William Dembski's Theodicy
Christian Theodicy in Light of Genesis and Modern Science
Reading it has made me realize, more than any of the criticisms of him I had read before, how distant is Dembski's worldview from that of the average scientist. Of course Dembski is not a natural scientist by training (as his comrade Behe is) but a mathematician and philosopher. Nevertheless, I would have expected that his general vision of the world would be relatively close to the scientific one, only differing in the question whether examination of life can warrant an inference to a Designer. After all, he accepts the old age of the Earth and even, in some of his moods, common descent. I was wrong. Dembski's worldview is much more closer to that of a medieval theologist.
This article discusses that old chestnut, the problem of evil. My own opinion on the problem of evil is simple: For someone with no previous commitment to religion that examines impartially the evidence for and against it, it is pretty damming evidence against the existence of God. For someone who is already firmly religious, it is not a contradiction to his religion; the claim can always be made that there is a secret and unknowable divine purpose for all the evil and suffering in the world. I think that there is no more the theist can say. Any concrete, explicit rationalization offered for evil will be more or less easily refuted as implausible, and usually, as callous also. But let's not digress and see what rationalization for the evil of the world Dembski offers us.
Dembski's theodicy attributes evil to the Fall. And he is not using the Fall in a metaphorical sense. For Dembski, there was a literal original sin of mankind, in a literally existing uncorrupted enviroment, which is the explanation for all the evils in the world. That's what I meant with a worldview far away from that of a normal scientist! How can Dembski square this with his acceptance of the old age of the Earth and the reality of pain and death in the natural world before the appereance of humans? The story that emerges from his paper, as I understand it, is like follows:
God's original plan for creation is the one documented in Genesis 1, the creation of a perfect uncorrupted world. However God, in his omniscience, knows from before the creation of the world that Adam and Eve would, out of their own choice and with free will, disobey him and sin. So he creates instead a world with natural evil (diseases, death, natural catastrophes, etc):
God disorders the world not only as a matter of justice (to bring justice against human sin as required by God's holiness) but even more significantly as a matter of redemption (to bring humanity to its senses by making us realize the gravity of sin).When the process of evolution reaches human-like creatures in this already corrupted world, God creates for them an artificial enviroment of apparent perfection (the Garden) and there gives them the magic spark (the Intelligent Designer at work!) that turns them into full human beings, made in God's image and capable of free decisions -and sinning. The Garden looks perfect and uncorrupted for the newly created humans, even though this is a sort of God-induced illusion. Of course, they sin, and after that they "come to their senses" realizing that they are in a corrupted world, and attribute this to their sinning. In a chronological sense they are wrong because the world already contained evil, but trascendentally they are right because the explanation for the evil is their choice of sin. (Dembski compares the situation to Newcomb's paradox).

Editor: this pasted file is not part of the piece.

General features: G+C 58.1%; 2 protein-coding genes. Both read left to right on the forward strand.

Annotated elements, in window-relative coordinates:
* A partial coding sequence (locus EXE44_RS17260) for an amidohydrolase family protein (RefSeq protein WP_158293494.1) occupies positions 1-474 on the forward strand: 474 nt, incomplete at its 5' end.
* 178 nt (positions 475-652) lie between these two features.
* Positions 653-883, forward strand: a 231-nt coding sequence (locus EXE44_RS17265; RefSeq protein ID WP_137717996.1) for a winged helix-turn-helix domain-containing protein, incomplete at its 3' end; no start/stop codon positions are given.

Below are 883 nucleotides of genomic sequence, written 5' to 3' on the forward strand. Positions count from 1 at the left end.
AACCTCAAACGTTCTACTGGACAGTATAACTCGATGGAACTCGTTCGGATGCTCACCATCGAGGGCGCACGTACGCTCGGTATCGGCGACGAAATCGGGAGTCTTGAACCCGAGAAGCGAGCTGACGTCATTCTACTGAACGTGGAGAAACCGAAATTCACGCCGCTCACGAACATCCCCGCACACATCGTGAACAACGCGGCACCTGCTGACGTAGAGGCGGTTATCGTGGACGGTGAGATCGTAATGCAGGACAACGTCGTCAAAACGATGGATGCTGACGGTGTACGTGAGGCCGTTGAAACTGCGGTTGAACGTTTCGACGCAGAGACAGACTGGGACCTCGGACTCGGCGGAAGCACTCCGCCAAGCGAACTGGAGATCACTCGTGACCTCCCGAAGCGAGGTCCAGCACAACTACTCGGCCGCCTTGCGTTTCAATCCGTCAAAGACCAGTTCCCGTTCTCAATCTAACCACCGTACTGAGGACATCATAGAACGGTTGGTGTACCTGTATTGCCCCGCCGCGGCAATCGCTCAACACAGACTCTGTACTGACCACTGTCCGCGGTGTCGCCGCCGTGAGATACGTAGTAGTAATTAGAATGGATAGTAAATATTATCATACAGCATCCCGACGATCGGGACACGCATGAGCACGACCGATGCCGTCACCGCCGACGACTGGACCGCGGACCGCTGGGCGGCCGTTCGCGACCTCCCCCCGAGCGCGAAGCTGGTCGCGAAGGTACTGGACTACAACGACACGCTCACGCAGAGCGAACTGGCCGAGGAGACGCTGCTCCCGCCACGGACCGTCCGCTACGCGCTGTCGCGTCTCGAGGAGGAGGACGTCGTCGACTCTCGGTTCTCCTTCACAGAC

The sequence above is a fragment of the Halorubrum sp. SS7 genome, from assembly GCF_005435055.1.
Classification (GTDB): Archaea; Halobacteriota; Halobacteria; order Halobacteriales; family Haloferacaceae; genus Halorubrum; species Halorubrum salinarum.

I am very ignorant of the current state of theology, but it seems to me that this story is a regressive attempt of getting as much as possible in the Bible to be literally true, making the smallest possible concessions to science, even if this requires some weird logical tightrope balancing. I think that a lot of mainstream theology (Catholic, for example) sees the Genesis account as a man-made document, perhaps inspired by God and containing a spiritual message, but with no literal claim to veracity not even in the sense Dembski gives it. And how many theologists believe nowadays that there was an actual, pin-pointable moment of the Fall with cosmic significance? I don't know; perhaps Brandon can enlighten me here. But I hope they are few.
Dembski shows at many other points of the article his preference for a traditional religious stance over a scientific one. For example, he defends the idea that human actions, such as the original sin, can have cosmic consequences because we are "the crown of creation", "alone among physically embodied creatures made in the image of God", and makes the remark that the failure of SETI to detect any other intelligence supports this claim. Again, I believe that mainstream modern theology has no objection in principle to the possibility of extraterrestrial intelligent life, although I am ready to be corrected. (Oddly enough, the footnote for the SETI remark credits as source a public lecture by Michael Chrichton, which is only tangentially about aliens and centered on global warming bashing. Didn't Dembski have any more reputable source for the rather uncontroversial claim that we haven't detected aliens yet?)
In summary, my present impression of Dembski is that he is at heart and by essence a fundamentalist, who differs from young earth creationists in having reluctantly accepted the evidence for the old age of the Earth, but clings to every other element of the fundamentalistic world picture and sees then world much as he possibly can through Biblical lenses instead of through scientific ones.